🛑 Stop Asking These Questions!

What NOT to ask in Canadian Job Interviews

The ability to see the situation as the other side sees it, as difficult as it may be, is one of the most important skills a negotiator can possess.

Canadian Job Interviews 🛑 Stop Asking These Questions!

The questions asked at the end of an interview, can make you stand out, either in a positive or negative light. Below, we cover what questions to avoid and what to ask instead. 

Don't Ask About Benefits, Pay, and Vacation Entitlements

  • Why? Inquiring about these too early in the interview process may convey a focus on financial gain rather than genuine interest in the role and company culture. 

  • Instead, ask something like: "Can you tell me more about the day-to-day responsibilities of this position?"

Don't Ask About the Interviewer's Personal Opinion About Working at the Company

  • Why? Directly asking this may seem overly familiar or unprofessional.

  • Instead, ask something like: "How would you describe the company culture and values?" 

Don't Ask About Promotion Timelines

  • Why? Early inquiries about advancement may suggest a lack of focus on immediate responsibilities.

  • Instead, ask something like: "What are the company's short-term and long-term goals, and how does this position contribute to achieving them?"

Remember, approaching each interview with confidence, preparedness, and genuine curiosity is key. Be proactive in understanding the company's goals and aligning your ambitions with theirs.

Navigating New Horizons with Expert Guidance from a Seasoned Career Coach

Q: What can candidates do to prepare meaningful questions in advance?

A:  Thoroughly researching the company goes beyond a mere pre-interview checklist; it's a vital step in showcasing your genuine interest and readiness for the role. Here's how to prepare:

  • Stay updated on recent company news offers crucial insights into its current status, future trajectory, and recent accomplishments or hurdles.

  • Tailor your questions to fit the specific role and company showcases your diligence and authentic curiosity about how your expertise aligns with the organization's objectives and needs.

  • Seek out employee testimonials, reviews on platforms like Glassdoor, or LinkedIn. This information can help you tailor your questions to address specific concerns or interests related to the employee experience.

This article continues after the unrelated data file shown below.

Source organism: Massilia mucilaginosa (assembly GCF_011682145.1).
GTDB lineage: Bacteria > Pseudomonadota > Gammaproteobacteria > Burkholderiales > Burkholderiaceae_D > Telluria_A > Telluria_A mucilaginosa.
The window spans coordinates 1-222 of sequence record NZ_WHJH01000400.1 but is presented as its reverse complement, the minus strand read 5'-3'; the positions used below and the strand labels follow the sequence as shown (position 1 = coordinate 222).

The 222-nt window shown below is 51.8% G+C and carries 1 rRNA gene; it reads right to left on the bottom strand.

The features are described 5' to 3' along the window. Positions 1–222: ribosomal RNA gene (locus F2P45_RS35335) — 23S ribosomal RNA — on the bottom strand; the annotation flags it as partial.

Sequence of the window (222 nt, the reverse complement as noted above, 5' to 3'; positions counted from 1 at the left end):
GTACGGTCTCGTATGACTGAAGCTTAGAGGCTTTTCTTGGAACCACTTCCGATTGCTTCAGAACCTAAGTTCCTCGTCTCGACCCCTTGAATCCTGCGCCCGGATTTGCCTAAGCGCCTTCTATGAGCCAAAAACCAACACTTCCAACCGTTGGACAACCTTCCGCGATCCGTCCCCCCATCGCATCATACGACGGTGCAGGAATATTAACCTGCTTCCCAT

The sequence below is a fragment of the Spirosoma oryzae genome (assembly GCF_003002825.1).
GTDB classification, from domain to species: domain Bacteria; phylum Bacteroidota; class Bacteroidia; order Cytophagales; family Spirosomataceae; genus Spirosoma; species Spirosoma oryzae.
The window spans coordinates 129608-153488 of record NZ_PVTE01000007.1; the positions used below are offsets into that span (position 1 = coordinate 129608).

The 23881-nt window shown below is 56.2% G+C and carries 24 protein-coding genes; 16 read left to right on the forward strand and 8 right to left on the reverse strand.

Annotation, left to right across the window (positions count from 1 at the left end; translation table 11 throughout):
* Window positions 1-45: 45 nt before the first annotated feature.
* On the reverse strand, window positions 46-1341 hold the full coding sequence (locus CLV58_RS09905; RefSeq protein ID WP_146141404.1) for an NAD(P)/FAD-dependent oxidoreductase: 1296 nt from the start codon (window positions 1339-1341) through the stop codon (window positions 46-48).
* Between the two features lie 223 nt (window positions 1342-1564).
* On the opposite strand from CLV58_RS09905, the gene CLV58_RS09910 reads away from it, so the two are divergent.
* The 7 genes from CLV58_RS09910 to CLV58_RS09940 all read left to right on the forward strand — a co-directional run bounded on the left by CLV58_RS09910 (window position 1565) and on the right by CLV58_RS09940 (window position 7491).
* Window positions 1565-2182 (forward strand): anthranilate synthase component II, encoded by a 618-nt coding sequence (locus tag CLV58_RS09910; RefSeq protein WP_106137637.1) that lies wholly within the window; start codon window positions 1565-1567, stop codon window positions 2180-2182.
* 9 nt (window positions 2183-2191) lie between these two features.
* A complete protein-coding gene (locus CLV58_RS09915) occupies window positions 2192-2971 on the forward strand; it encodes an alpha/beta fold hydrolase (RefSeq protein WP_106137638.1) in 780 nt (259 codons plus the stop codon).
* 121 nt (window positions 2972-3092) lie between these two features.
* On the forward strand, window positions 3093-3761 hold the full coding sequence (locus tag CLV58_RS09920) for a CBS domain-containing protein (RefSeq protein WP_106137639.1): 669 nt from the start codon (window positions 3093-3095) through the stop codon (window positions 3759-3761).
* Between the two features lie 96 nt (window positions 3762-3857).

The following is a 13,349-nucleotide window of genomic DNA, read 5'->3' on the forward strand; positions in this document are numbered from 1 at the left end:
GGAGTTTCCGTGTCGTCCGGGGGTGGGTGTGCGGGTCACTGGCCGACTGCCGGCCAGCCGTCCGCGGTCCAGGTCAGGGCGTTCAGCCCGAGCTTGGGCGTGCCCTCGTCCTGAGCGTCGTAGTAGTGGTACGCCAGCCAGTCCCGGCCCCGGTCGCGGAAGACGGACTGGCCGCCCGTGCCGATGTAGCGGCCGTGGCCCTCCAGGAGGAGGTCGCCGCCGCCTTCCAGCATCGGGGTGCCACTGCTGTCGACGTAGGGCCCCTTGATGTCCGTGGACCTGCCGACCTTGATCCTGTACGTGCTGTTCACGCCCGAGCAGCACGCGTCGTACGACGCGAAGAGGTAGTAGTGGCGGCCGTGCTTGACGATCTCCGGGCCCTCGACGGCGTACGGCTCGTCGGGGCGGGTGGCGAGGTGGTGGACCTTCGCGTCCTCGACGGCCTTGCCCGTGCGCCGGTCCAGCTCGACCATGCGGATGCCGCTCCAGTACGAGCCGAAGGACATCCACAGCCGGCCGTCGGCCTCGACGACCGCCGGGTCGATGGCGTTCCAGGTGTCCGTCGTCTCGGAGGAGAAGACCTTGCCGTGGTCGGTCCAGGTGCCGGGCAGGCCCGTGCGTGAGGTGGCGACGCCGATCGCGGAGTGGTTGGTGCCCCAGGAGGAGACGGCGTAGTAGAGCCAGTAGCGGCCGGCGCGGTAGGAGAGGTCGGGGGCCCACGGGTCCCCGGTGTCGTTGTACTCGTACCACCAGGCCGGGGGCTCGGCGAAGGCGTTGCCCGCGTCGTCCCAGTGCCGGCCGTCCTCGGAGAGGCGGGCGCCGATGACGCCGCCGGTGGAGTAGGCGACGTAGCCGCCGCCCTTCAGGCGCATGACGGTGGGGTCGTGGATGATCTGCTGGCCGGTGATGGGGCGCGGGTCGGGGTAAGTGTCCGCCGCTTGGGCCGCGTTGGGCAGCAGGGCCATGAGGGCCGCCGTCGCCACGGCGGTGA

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Elevate Your Career with Essential Wisdom

Since its original publication nearly thirty years ago, Getting to Yes has helped millions of people learn a better way to negotiate. 

Getting to Yes offers a proven, step-by-step strategy for coming to mutually acceptable agreements in every sort of conflict. It offers readers a straight- forward, universally applicable method for negotiating personal and professional disputes without getting angry-or getting taken.

Newcomer Friendly Job Listings

3 Phrases to Sound More Confident 

Communicating confidently in a new work environment can be difficult. Maybe you come from a background where humility is valued and assertive communication comes off as boastful. Maybe you have been comparing yourself unfavourably to others and have a lack of confidence in your own ideas.

Here are 3 phrases that will not only help you sound more confident, but will ensure the fluidity of conversations and protect the integrity of your professional relationships.

Sharing Ideas in Meetings:

"Maybe we could try this?"

One idea I have is…

💡Phrasing the suggestion as a question instead of a statement could potentially undermine the idea. Instead, start with "One idea I have is" to assert ownership and communicate confidence in its value. The idea is that your phrase is clear, gets straight to the point, and avoids unnecessary filler words.

Saying “No” Respectfully and Confidently:

“I’m sorry – I’m already so busy.”

Currently, my focus is on [existing priority], so I'm unable to take on additional responsibilities at this time.

💡Over-apologizing can make the refusal seem insincere. Also, providing too much unnecessary explanation ("I'm already really busy...") can weaken the response. Instead, provide a clear and respectful reason for declining by stating that your focus is on an existing priority.

Seeking Feedback:

“Um, I have an idea. I’m not sure if it’s very good.”

I have an idea that I believe could be beneficial. I'm interested in hearing everyone's thoughts and suggestions to enhance it further.

💡Prefacing the idea with a self-deprecating comment ("it's probably not very good") lowers the perceived value of the contribution. Starting with "I have an idea that I believe could be beneficial" asserts confidence in the value of the idea being presented. It communicates belief in the potential of the idea and invites others to contribute constructively.

Remember: no matter where you are on your career journey – your time, your perspective, and your ideas have value. Different points of view are needed to move projects forward and boundaries must be set to preserve relationships. Not only does communicating confidently, respectfully, and clearly benefit you, it benefits the teams as a whole by reducing friction in communication. 

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